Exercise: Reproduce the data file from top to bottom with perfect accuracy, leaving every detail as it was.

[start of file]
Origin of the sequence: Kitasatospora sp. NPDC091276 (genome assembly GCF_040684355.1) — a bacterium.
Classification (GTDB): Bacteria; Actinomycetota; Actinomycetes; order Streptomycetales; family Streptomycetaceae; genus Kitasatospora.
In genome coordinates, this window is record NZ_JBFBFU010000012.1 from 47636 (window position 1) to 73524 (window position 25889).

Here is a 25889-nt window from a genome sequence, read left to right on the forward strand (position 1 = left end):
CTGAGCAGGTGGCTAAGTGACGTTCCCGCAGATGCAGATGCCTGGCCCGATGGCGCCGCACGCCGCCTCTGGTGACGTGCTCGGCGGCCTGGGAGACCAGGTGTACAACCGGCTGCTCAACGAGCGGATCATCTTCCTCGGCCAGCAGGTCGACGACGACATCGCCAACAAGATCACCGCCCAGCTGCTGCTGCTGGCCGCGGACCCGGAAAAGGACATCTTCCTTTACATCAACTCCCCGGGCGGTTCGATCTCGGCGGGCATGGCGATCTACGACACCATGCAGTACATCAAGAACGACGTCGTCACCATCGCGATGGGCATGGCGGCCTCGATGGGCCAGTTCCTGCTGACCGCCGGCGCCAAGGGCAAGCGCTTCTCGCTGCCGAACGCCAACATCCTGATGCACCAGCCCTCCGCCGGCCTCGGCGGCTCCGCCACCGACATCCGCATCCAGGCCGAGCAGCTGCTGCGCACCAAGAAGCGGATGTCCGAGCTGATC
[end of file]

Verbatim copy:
Origin of the sequence: Kitasatospora sp. NPDC091276 (genome assembly GCF_040684355.1) — a bacterium.
Classification (GTDB): Bacteria; Actinomycetota; Actinomycetes; order Streptomycetales; family Streptomycetaceae; genus Kitasatospora.
In genome coordinates, this window is record NZ_JBFBFU010000012.1 from 47636 (window position 1) to 73524 (window position 25889).

Here is a 25889-nt window from a genome sequence, read left to right on the forward strand (position 1 = left end):
CTGAGCAGGTGGCTAAGTGACGTTCCCGCAGATGCAGATGCCTGGCCCGATGGCGCCGCACGCCGCCTCTGGTGACGTGCTCGGCGGCCTGGGAGACCAGGTGTACAACCGGCTGCTCAACGAGCGGATCATCTTCCTCGGCCAGCAGGTCGACGACGACATCGCCAACAAGATCACCGCCCAGCTGCTGCTGCTGGCCGCGGACCCGGAAAAGGACATCTTCCTTTACATCAACTCCCCGGGCGGTTCGATCTCGGCGGGCATGGCGATCTACGACACCATGCAGTACATCAAGAACGACGTCGTCACCATCGCGATGGGCATGGCGGCCTCGATGGGCCAGTTCCTGCTGACCGCCGGCGCCAAGGGCAAGCGCTTCTCGCTGCCGAACGCCAACATCCTGATGCACCAGCCCTCCGCCGGCCTCGGCGGCTCCGCCACCGACATCCGCATCCAGGCCGAGCAGCTGCTGCGCACCAAGAAGCGGATGTCCGAGCTGATC